When all the negative rhetoric about immigrants started to intensify, I was first puzzled, then horrified. I could not understand how some citizens of a country founded by immigrants could have such a short memory. 

I have wondered at length what causes such discrimination. Why do I see such different behavior towards other immigrants? Why is there story after story of belittling, bullying and abuse? 

One day, I commented to a relatively conservative friend that it did not make me feel particularly good to hear all the anti-immigration talk, even though I was never attacked personally. She responded: “but it’s different for you.” Why is it different? Because I am Caucasian? Educated? From a European country? Because although I am not quite “the same,” I am only “a little” different? Probably all of the above, but I certainly don’t think it is based on any intrinsic value. 

I responded to her that the United States needs farm, construction and restaurant labor, for instance, far more than economists. There is a big olive crop this year and it is difficult to find enough labor to pick the olives in a timely manner and to help with the milling process. Labor costs are crippling here because there is always a shortage of labor. Olive picking is back-breaking, minimum wage, seasonal work, and we cannot find white Americans who want to do it. So exactly what would make me a more valuable immigrant than our olive pickers? One could argue there are way too many economists! 

I have lived extensively in three very different environments: Paris, the San Francisco Bay Area, and the Santa Ynez Valley. I have also been lucky enough to travel extensively around the world and become familiar with other cultures. I have been to many extremely poor as well as very wealthy countries, with completely different cultures, customs and traditions. It has made me appreciate how fortunate we are to live in the United States. We have so much, at so many levels. I try to remember that every day and be grateful, even for things as mundane as turning the water faucet on. How many billions of people don’t have running water?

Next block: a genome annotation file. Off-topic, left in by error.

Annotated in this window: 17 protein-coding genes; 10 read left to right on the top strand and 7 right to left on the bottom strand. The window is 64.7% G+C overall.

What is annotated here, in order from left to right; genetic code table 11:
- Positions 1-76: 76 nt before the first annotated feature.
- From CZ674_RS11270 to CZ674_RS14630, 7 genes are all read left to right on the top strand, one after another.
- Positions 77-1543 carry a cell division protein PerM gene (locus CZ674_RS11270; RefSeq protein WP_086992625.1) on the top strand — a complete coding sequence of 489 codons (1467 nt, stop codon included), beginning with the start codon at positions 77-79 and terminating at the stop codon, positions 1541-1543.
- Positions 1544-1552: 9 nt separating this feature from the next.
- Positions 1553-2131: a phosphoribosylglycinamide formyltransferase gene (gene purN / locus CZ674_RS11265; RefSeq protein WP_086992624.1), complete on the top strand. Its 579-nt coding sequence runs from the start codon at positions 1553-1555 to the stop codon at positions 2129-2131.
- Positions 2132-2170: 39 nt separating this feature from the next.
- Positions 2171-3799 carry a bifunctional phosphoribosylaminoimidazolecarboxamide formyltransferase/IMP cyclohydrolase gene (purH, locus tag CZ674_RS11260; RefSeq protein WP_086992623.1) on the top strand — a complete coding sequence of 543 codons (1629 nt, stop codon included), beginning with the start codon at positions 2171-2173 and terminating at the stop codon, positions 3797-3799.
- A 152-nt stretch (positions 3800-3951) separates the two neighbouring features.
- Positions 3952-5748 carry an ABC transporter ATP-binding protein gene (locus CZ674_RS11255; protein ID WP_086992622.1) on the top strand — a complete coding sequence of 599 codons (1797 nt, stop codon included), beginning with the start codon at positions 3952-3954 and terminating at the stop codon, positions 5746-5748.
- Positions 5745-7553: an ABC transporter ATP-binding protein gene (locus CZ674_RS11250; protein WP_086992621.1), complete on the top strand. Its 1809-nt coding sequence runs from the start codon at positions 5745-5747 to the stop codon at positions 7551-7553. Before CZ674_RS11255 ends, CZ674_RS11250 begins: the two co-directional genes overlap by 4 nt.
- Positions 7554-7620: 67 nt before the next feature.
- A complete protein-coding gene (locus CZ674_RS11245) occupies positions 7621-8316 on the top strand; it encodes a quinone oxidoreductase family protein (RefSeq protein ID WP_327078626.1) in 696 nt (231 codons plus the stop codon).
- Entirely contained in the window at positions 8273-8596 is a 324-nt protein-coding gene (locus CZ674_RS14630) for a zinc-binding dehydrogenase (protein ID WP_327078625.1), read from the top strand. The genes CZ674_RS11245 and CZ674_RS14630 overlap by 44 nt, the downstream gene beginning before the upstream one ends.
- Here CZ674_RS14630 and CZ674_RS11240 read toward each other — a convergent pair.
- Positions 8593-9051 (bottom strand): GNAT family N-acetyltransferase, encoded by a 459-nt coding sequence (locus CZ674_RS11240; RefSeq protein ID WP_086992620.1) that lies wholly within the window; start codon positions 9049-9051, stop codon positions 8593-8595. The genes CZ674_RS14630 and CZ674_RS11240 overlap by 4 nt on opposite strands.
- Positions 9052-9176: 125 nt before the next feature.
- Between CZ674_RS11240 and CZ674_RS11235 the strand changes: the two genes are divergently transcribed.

In my opinion, we all can learn a tremendous amount from other cultures. Being exposed to different people and habits and trying to understand them helps us grow.

The most basic example is ethnic food. We love some a lot and other not so much, but it always generates ideas about our own cooking. I think it is the same about everything from music to traditions, religion, family and other values, to life in general. 

Being with people who are different from us and trying to understand where they come from is fascinating and fun. More profoundly, it helps us not see them as “unreal others.” We realize that, in fact, we are all very similar: We all want to be happy, to have hope, to have opportunities. We want to be treated with respect and honesty. We all have small and big challenges. We are much more the same than we are different. 

Another thing that strikes me is the growing lack of civility and manners in the United Sates. Manners and decorum are very important in France (unless you are a waiter in a French café, intent on projecting the worst possible attitude to locals and foreigners alike). They have a profound impact beyond appearances.

First, controlling our behavior and words can give us some space to consider what we want to communicate. This in turn impacts how people respond to us and prevents a vicious circle of mutual distrust. I firmly believe that more civility could go a long way in helping discrimination, bullying, and racism issues.

My love for the United States has not changed. I have observed profound changes in this country during my almost 40 years here, however, and they are disheartening. I hope that we will collectively come to our senses and find a way to return to the fantastic, more open and tolerant country we once were striving to be. My father taught me that we have a responsibility towards less privileged people. I think the same applies to us as a country. We have so much. Let’s pay it forward.